The lug sail is a type of sail that can be seen as a further development of the Latin sail (and also the Settee sail ) and a simplified gaff sail . The spar , which is significantly shortened at the bottom compared to the Latin rigging and only protrudes slightly above the mast, is characteristic. This allows it to be taken (shifted) around the mast when turning without hauling in the sail . Compared to the gaff sail, there is no need to steal the gaff , and the canvas overhang on the mast creates additional sail area .
A distinction is made between fixed and loose lug sails. The loose lug sail has a longitudinally axial rest position, a loose sail neck, it is sailed with a loose luff with a bow line or a stretch rod. Representatives are beach boats from Usedom and dinghies from Wismar Bay in the 19th and 20th centuries. The fixed lug sail also has a longitudinally axial rest position, a fixed sail neck, a loose luff and a bilateral asymmetrical bulge at the sail head through the yard. Dangers of Zeesen Tucker and Quatzenkähnen on the Oderhaff.
In English usage, one differentiates between three types of lug sails: in addition to the "balanced lug", i.e. the fixed lug sail with boom, the loose lug sail is divided into the "dipping lug", in which the spar is manually moved to the leeward side when turning , and the "standing lug" where she always stays on one side. For example, the Scottish Fifies introduced a "dipping lug" on the front (main) and a "standing lug" on the rear mast (mizzen).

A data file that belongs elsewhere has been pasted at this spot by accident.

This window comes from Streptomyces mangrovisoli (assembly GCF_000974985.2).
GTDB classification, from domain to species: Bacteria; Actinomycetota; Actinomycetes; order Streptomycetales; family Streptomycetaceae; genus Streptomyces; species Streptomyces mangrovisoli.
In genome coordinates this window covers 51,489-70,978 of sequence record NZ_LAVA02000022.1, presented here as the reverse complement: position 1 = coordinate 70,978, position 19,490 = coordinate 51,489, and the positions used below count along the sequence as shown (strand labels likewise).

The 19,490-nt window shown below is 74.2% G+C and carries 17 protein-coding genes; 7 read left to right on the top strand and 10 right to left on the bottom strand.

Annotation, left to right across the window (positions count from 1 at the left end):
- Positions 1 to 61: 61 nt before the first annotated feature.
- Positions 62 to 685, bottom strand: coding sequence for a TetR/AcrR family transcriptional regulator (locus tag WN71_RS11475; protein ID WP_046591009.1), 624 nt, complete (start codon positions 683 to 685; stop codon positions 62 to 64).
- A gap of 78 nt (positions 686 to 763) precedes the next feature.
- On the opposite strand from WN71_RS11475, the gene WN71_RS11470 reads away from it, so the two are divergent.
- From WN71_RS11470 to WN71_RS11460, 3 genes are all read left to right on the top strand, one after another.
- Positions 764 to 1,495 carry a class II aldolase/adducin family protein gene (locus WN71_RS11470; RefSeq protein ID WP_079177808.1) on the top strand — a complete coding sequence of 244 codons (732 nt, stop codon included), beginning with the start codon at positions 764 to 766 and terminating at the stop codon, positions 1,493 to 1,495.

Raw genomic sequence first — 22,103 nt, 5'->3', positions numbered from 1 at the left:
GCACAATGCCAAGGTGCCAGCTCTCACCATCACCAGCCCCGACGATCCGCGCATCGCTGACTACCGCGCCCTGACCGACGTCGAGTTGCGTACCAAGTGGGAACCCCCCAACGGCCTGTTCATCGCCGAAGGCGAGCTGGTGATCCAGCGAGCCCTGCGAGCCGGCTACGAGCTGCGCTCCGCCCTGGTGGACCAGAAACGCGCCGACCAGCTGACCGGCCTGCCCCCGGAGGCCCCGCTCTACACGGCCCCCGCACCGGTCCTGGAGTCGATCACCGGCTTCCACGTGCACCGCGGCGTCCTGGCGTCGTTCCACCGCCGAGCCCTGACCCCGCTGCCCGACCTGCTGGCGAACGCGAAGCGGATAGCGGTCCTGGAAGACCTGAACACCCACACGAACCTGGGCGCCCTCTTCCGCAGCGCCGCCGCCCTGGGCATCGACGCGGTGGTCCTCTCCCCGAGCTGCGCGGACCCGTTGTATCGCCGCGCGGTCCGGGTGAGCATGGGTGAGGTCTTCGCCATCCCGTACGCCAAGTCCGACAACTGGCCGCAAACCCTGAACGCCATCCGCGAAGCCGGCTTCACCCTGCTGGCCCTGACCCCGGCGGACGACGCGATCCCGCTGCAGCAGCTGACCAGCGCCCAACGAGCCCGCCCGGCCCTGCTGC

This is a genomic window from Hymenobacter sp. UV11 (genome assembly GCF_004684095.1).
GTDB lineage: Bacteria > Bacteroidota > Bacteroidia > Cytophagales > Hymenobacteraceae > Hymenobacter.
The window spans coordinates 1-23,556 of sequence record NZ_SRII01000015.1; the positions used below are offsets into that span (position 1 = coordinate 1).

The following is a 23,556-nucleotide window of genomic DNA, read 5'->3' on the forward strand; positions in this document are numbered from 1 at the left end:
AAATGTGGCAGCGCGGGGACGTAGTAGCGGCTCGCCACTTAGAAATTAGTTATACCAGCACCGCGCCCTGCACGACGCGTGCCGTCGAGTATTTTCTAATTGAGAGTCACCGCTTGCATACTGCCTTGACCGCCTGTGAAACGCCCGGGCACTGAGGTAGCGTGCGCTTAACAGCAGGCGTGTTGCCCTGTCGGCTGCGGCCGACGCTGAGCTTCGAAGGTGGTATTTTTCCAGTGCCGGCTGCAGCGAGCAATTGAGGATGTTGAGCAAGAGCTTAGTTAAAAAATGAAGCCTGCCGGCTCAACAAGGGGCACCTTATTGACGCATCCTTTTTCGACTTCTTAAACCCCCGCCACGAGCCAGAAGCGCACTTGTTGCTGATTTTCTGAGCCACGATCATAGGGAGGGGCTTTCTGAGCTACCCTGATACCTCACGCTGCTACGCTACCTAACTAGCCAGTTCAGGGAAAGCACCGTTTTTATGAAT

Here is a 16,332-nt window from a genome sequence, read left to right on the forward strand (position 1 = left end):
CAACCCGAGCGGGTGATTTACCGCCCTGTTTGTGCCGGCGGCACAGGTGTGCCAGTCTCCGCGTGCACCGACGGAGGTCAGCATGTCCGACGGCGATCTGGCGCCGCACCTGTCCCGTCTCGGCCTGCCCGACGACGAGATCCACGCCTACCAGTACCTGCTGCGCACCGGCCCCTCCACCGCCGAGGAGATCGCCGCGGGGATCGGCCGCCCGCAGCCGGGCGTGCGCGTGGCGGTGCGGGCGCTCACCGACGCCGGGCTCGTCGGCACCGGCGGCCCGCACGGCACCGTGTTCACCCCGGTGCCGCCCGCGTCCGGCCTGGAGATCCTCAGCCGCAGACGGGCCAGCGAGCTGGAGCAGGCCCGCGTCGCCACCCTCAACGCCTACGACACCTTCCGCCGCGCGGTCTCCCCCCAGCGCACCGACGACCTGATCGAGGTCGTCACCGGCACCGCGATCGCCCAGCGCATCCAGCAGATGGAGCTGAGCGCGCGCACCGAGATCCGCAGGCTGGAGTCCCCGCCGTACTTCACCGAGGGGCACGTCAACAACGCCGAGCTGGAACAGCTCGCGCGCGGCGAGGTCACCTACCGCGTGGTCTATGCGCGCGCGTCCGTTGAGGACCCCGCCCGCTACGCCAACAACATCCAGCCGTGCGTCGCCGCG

This rigging was very common in northern France. The ships called luggers or loggers were considered to be very fast on wind. However, turning was more laborious than with the gaff rigged cutters developed at the same time . The ship was heavily braked by a less experienced crew during this maneuver.
Nowadays, the Lugger rigging has only survived on some traditional ships and small sailing boats . So drive the Zeesenboot of the Pomeranian lagoon waters z. B. on the mizzen mast and on the main mast top lug sails. Lugger sails can also be found on Sinagots in the French Gulf of Morbihan .
- Wolfgang Rudolph: Sailing boats on the German Baltic coast. Academy publishing house 1969